|Revision 1.0.1||2001-05-22||Revised by: dm|
|Some grammatical corrections, pointed out by Bill Staehle|
|Revision 1.0||2001-05-20||Revised by: dm|
|Initial LDP release.|
This document provides an overview of the X Window System's architecture, give a better understanding of its design, which components integrate with X and fit together to provide a working graphical environment and what choices are there regarding such components as window managers, toolkits and widget libraries, and desktop environments.
This document aims to provide an overview of the X Window System's architecture, hoping to give people a better understanding of why it's designed the way it's designed, which components integrate with X and fit together to provide a working graphical environment and what choices are there regarding those components.
We explore several concepts that get mentioned a lot but might be a bit unclear for those without a technical background, such as widgets and toolkits, window managers and desktop environments. Some examples of how these components interact during day-to-day use of applications are provided.
This document is, deliberately, not too technically oriented. It's based on the author's (empirical) knowledge of the subject, and while it's primarily meant as a non-technical introduction, it can certainly benefit from any kind of comments, further examples and explanations, and technical corrections. The author welcomes all questions and comments regarding this document and can be reached at email@example.com.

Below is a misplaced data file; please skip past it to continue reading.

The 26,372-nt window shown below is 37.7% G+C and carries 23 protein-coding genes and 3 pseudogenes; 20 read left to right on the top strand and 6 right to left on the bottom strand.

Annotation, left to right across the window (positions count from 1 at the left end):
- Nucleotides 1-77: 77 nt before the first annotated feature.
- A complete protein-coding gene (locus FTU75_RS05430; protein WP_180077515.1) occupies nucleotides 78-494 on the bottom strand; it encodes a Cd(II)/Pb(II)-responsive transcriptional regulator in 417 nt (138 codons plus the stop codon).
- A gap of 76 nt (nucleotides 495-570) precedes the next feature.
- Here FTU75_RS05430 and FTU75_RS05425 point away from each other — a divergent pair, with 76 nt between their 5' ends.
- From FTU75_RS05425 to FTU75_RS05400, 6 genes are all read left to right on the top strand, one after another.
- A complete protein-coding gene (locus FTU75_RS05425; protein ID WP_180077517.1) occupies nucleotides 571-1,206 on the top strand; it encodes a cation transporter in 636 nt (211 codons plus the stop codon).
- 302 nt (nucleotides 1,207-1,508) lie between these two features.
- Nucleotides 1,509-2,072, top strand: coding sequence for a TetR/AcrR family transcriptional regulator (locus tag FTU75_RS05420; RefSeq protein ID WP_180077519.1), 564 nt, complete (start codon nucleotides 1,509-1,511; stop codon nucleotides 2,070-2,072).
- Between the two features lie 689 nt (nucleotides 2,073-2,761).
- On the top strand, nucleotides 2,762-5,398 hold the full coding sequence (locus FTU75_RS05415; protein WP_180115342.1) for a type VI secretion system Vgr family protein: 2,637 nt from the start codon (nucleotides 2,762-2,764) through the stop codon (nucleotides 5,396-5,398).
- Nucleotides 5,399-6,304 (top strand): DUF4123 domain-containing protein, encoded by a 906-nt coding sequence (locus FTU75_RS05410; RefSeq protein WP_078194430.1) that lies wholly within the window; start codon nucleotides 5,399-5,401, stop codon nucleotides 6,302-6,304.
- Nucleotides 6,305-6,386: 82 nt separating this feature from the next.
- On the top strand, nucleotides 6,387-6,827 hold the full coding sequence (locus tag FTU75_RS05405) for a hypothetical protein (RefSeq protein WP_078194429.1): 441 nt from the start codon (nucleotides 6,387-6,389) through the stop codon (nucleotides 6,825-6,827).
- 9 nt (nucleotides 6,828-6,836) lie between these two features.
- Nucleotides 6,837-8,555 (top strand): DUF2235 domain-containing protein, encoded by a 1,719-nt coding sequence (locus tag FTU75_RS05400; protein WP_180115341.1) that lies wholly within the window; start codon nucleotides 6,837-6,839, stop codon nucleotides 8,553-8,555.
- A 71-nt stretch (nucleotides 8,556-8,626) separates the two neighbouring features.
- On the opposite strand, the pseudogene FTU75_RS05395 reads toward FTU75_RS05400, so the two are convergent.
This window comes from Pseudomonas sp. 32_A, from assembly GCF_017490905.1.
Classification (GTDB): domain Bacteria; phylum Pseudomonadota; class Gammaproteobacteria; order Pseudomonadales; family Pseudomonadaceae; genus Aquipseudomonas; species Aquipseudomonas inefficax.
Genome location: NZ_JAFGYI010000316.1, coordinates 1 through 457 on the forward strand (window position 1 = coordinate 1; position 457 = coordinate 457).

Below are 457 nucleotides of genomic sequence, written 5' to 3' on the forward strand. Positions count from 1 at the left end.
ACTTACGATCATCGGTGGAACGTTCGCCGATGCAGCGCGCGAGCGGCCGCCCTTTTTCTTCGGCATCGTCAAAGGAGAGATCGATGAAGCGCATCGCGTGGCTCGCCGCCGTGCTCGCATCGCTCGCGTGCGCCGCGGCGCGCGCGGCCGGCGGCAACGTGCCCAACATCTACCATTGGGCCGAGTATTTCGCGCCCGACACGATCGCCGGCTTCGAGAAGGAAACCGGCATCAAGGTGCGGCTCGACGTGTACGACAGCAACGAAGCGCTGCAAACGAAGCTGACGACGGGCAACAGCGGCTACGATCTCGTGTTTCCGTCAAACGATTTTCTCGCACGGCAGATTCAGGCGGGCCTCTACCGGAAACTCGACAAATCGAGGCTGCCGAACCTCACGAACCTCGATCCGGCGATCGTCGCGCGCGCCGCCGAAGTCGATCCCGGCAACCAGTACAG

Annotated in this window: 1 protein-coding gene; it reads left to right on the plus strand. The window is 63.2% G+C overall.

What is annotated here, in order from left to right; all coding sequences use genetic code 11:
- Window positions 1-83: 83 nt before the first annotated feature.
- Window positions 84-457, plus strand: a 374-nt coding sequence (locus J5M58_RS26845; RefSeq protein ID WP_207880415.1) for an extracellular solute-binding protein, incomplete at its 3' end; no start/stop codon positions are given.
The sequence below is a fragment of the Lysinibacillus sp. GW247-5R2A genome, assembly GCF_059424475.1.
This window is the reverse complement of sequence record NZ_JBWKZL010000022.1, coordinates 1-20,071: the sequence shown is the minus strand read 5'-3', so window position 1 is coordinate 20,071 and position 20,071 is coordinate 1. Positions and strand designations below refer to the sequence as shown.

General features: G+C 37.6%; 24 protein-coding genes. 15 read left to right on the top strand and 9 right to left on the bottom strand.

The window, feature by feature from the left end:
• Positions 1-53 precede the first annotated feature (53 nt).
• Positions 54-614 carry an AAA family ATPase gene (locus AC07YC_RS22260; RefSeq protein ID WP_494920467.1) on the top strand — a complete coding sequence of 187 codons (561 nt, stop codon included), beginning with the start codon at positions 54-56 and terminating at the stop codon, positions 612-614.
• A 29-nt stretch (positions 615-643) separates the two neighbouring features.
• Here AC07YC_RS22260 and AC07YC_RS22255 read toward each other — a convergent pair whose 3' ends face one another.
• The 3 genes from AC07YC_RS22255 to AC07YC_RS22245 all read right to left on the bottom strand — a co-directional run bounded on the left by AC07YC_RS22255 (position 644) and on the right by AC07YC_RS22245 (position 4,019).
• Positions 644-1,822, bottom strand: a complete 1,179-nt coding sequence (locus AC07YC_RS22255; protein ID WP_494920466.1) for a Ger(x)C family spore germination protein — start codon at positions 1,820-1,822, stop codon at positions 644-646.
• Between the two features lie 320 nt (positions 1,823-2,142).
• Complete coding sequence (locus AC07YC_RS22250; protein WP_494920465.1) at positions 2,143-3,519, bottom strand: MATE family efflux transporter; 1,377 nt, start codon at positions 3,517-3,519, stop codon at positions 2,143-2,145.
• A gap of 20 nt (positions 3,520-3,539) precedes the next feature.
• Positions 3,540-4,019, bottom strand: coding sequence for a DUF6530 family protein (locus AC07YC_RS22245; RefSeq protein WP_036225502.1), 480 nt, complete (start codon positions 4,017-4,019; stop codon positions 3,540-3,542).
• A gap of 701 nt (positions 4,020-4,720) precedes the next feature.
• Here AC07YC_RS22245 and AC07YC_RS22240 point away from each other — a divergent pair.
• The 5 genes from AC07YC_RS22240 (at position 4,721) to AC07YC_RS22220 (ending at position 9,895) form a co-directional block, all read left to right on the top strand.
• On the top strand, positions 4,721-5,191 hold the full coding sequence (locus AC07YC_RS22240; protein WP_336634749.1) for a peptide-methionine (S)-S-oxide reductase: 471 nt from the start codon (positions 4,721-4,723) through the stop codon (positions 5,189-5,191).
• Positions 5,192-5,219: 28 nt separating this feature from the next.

Back when UNIX was a new thing, around 1970, graphical user interfaces were only a weird thing being played with in a laboratory (Xerox's PARC to be precise). Nowadays, however, any operating system in hopes of being competitive needs to have a GUI subsystem. GUIs are supposed to be easier to use. This is not much of a concern under UNIX, which has traditionally been, to some extent, pretty user-hostile, preferring versatility over ease of use. However, there are several reasons why a GUI is desirable even on a UNIX system. For instance, given UNIX's multitasking nature, it's natural to have a lot of programs running at any given time. A GUI gives more control over how things are displayed on-screen, thus providing with better facilities for having a lot of programs on-screen at the same time. Also, some kinds of information are better displayed in graphical form (some, even, can only be displayed in graphical form; like pr0n and other inherently graphical data).